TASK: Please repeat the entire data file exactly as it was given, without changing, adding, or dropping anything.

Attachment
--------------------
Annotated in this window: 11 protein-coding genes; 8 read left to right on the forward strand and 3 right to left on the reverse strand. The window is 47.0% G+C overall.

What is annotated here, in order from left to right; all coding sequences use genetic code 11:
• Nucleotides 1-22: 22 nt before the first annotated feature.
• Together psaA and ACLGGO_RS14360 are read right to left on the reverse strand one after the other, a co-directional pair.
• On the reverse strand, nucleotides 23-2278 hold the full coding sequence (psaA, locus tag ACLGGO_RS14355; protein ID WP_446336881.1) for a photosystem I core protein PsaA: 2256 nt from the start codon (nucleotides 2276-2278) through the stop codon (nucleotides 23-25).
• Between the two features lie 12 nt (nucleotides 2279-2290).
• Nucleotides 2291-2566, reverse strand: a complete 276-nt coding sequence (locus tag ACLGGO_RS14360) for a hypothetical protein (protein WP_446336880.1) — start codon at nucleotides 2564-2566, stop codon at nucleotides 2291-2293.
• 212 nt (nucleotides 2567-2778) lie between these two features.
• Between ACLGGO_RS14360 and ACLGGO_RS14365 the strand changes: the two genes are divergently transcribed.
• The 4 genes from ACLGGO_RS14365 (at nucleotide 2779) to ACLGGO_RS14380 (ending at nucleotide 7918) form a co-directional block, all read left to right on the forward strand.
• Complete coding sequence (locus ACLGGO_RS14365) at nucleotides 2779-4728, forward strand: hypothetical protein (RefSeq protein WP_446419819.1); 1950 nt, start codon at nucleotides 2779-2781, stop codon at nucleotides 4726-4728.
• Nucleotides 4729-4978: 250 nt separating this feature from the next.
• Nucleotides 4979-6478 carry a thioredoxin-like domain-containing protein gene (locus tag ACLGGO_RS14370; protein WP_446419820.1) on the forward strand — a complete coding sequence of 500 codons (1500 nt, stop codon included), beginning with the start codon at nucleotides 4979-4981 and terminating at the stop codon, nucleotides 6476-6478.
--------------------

Annotated in this window: 11 protein-coding genes; 8 read left to right on the forward strand and 3 right to left on the reverse strand. The window is 47.0% G+C overall.

What is annotated here, in order from left to right; all coding sequences use genetic code 11:
• Nucleotides 1-22: 22 nt before the first annotated feature.
• Together psaA and ACLGGO_RS14360 are read right to left on the reverse strand one after the other, a co-directional pair.
• On the reverse strand, nucleotides 23-2278 hold the full coding sequence (psaA, locus tag ACLGGO_RS14355; protein ID WP_446336881.1) for a photosystem I core protein PsaA: 2256 nt from the start codon (nucleotides 2276-2278) through the stop codon (nucleotides 23-25).
• Between the two features lie 12 nt (nucleotides 2279-2290).
• Nucleotides 2291-2566, reverse strand: a complete 276-nt coding sequence (locus tag ACLGGO_RS14360) for a hypothetical protein (protein WP_446336880.1) — start codon at nucleotides 2564-2566, stop codon at nucleotides 2291-2293.
• 212 nt (nucleotides 2567-2778) lie between these two features.
• Between ACLGGO_RS14360 and ACLGGO_RS14365 the strand changes: the two genes are divergently transcribed.
• The 4 genes from ACLGGO_RS14365 (at nucleotide 2779) to ACLGGO_RS14380 (ending at nucleotide 7918) form a co-directional block, all read left to right on the forward strand.
• Complete coding sequence (locus ACLGGO_RS14365) at nucleotides 2779-4728, forward strand: hypothetical protein (RefSeq protein WP_446419819.1); 1950 nt, start codon at nucleotides 2779-2781, stop codon at nucleotides 4726-4728.
• Nucleotides 4729-4978: 250 nt separating this feature from the next.
• Nucleotides 4979-6478 carry a thioredoxin-like domain-containing protein gene (locus tag ACLGGO_RS14370; protein WP_446419820.1) on the forward strand — a complete coding sequence of 500 codons (1500 nt, stop codon included), beginning with the start codon at nucleotides 4979-4981 and terminating at the stop codon, nucleotides 6476-6478.